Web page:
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This article in SSSAJ

  1. Vol. 20 No. 4, p. 575-580
    Received: Feb 20, 1956

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Physical and Chemical Properties of Some Iowa Soil Profiles with Clay-Iron Bands1

  1. Homer C. Folks and
  2. F. F. Riecken2



Field and laboratory studies were made on some sandy soils of Iowa to determine the extent and nature of the clay-iron bands which occur in some of these soils.

Observations made in the field studies indicate that the iron and silicate clay enriched bands have a depth relation to the soil surface under virgin conditions. Also the bands occur often enough in loamy fine sand soils to indicate that the banding phenomenon is the usual rather than the exception in their genesis. Data obtained by fractionation of the < 2µ clay indicate differential movement of the clay fractions in 2 loamy fine sand profiles with iron and silicate clay enriched bands. In a sandy loam profile, no banding of iron and clay or movement of clay size particles was evident.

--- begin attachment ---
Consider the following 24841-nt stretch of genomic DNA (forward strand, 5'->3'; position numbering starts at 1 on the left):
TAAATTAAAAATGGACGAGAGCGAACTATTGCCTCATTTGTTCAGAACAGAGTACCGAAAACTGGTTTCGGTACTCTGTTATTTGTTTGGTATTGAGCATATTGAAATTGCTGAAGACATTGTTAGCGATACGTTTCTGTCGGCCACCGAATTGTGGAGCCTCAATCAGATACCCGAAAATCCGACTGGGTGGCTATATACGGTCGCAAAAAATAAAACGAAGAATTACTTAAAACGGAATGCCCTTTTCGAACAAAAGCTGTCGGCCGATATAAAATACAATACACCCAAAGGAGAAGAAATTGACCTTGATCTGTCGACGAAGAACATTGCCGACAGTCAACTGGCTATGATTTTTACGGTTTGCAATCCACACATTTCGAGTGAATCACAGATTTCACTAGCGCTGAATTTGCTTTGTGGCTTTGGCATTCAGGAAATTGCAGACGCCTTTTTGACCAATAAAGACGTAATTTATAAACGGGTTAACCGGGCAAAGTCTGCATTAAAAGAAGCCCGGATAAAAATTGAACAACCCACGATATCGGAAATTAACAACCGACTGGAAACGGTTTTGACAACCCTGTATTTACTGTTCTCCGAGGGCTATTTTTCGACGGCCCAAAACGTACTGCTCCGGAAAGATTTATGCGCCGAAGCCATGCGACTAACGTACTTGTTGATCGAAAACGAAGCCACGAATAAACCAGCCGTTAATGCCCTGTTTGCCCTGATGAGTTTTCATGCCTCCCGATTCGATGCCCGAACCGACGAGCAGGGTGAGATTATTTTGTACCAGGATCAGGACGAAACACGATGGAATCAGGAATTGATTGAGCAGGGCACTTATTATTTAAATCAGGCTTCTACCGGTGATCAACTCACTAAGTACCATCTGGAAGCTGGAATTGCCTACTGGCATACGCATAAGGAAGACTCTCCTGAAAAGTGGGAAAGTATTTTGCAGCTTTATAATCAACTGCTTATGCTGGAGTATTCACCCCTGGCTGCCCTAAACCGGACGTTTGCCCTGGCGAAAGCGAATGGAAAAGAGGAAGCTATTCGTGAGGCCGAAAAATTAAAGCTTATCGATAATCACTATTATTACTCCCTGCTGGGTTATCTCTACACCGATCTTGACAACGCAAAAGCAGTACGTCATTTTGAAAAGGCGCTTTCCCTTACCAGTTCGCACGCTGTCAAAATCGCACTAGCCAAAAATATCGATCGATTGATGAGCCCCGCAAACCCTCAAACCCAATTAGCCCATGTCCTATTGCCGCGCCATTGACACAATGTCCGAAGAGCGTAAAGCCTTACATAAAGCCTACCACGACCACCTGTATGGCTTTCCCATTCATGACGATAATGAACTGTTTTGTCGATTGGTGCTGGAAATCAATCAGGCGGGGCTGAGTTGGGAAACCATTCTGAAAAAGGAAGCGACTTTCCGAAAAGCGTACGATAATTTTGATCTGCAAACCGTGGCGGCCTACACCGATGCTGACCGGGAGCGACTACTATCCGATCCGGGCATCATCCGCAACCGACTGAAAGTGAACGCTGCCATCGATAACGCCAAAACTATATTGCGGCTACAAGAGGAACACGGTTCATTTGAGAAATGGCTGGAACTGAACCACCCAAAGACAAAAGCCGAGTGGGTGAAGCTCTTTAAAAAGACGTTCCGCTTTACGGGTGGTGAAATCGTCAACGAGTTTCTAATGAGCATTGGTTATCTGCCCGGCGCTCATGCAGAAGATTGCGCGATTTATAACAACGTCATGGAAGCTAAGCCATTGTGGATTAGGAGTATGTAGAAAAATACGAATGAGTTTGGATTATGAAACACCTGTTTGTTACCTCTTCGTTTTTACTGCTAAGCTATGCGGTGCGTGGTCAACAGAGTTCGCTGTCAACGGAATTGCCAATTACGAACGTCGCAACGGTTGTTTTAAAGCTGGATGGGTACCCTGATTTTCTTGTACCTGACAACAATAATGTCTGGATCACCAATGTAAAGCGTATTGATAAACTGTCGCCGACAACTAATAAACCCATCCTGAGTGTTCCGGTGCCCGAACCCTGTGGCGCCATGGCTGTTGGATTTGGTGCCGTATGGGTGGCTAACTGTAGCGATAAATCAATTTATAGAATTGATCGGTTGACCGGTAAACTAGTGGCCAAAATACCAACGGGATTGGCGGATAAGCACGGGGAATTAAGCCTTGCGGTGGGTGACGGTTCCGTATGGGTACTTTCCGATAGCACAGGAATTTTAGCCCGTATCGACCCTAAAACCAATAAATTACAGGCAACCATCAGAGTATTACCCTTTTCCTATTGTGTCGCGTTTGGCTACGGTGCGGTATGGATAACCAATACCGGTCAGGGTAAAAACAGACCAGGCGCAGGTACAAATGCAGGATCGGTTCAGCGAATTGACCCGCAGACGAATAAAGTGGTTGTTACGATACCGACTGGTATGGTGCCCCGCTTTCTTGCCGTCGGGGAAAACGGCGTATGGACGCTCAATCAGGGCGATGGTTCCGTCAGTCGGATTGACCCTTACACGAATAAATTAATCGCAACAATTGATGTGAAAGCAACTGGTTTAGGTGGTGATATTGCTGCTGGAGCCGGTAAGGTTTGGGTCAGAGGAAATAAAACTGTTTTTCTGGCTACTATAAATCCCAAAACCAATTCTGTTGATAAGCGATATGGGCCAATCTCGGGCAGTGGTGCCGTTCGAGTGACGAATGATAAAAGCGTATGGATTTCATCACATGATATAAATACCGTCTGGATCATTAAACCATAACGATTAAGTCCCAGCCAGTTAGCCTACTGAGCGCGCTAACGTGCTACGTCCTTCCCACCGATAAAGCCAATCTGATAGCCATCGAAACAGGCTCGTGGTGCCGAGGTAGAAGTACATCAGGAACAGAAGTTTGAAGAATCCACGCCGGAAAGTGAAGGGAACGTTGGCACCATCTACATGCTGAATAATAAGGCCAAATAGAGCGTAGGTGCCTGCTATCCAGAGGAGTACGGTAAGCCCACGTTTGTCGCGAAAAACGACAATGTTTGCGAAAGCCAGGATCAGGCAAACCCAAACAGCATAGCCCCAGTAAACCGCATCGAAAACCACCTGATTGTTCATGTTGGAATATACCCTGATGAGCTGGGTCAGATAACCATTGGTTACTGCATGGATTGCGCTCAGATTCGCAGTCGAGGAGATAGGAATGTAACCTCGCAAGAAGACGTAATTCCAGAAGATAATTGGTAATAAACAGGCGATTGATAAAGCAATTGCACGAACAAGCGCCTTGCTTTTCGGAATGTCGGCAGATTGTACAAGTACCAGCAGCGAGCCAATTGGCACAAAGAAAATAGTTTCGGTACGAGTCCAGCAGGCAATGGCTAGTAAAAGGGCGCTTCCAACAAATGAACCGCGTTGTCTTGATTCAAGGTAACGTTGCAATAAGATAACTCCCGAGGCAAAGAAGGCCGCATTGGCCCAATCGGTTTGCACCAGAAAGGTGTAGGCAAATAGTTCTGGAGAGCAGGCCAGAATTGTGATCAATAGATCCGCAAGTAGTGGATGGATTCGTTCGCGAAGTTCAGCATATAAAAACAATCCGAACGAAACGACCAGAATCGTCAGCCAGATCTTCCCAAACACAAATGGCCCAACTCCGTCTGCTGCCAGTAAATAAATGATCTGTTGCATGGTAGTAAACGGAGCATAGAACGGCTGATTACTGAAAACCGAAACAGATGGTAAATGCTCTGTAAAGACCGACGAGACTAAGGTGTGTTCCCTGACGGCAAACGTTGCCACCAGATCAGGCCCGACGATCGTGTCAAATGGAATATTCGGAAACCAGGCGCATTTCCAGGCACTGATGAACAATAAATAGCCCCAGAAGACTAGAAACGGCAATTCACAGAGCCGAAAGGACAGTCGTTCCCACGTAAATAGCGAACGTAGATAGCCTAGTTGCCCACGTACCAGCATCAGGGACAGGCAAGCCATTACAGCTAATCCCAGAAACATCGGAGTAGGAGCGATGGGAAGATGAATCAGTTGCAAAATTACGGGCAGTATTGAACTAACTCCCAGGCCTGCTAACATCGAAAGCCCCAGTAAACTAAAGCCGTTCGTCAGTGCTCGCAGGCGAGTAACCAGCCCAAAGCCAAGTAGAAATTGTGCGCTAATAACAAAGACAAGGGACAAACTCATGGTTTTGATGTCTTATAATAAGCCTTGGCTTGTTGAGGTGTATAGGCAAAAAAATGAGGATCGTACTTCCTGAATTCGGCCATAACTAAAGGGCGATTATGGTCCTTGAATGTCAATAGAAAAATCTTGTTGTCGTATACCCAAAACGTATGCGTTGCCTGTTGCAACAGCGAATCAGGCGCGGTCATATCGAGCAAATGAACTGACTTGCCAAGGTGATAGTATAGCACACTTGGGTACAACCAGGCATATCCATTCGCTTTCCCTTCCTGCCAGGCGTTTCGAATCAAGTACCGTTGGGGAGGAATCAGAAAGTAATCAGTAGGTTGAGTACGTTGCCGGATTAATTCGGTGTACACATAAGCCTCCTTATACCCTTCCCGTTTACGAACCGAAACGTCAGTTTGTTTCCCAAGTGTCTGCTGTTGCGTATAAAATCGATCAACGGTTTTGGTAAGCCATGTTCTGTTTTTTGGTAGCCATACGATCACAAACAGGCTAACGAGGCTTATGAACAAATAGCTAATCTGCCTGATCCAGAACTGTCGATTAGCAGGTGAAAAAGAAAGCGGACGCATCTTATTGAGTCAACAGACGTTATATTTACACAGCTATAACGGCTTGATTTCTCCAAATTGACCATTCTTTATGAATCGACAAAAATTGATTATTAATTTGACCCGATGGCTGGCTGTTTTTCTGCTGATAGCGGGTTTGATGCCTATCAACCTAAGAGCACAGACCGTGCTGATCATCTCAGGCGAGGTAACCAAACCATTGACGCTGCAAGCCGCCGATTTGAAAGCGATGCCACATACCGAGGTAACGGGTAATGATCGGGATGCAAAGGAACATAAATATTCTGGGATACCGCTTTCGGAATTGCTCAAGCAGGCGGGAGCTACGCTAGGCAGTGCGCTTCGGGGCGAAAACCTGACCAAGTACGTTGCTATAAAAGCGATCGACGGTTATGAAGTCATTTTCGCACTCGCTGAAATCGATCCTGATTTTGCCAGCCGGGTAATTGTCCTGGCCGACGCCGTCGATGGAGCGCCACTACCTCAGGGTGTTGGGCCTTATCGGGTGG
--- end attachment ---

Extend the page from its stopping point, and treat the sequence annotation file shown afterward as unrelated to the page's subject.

Data from the chemical analyses indicate a very small quantity of bases held in the exchangeable form. Exchangeable base content of the iron band layers was of the order of twice as high as in the interband layers. Exchangeable Ca:Mg ratios were lower in the bands than in the interband layers. Exchangeable Ca:Mg ratios were higher in the profiles studied than those reported for other Gray-Brown Podzolic and Brunizem soils which have developed from finer textured material. Total nitrogen was higher in the iron-enriched bands than in the interband layers.

In a laboratory experiment, iron bands were produced in a 1-inch diameter, 4-foot tube filled with iron containing fine sand by leaching with 0.01 N oxalic acid solution. Though visually evident, the bands were not sufficiently thick to sample for laboratory analysis. The development of bands in the laboratory is considered as additional proof that the bands of iron and clay enrichment observed in the field are the product of profile genesis. Upon drying, the sandy material in the upper part of the leaching tubes was quite strongly cemented.

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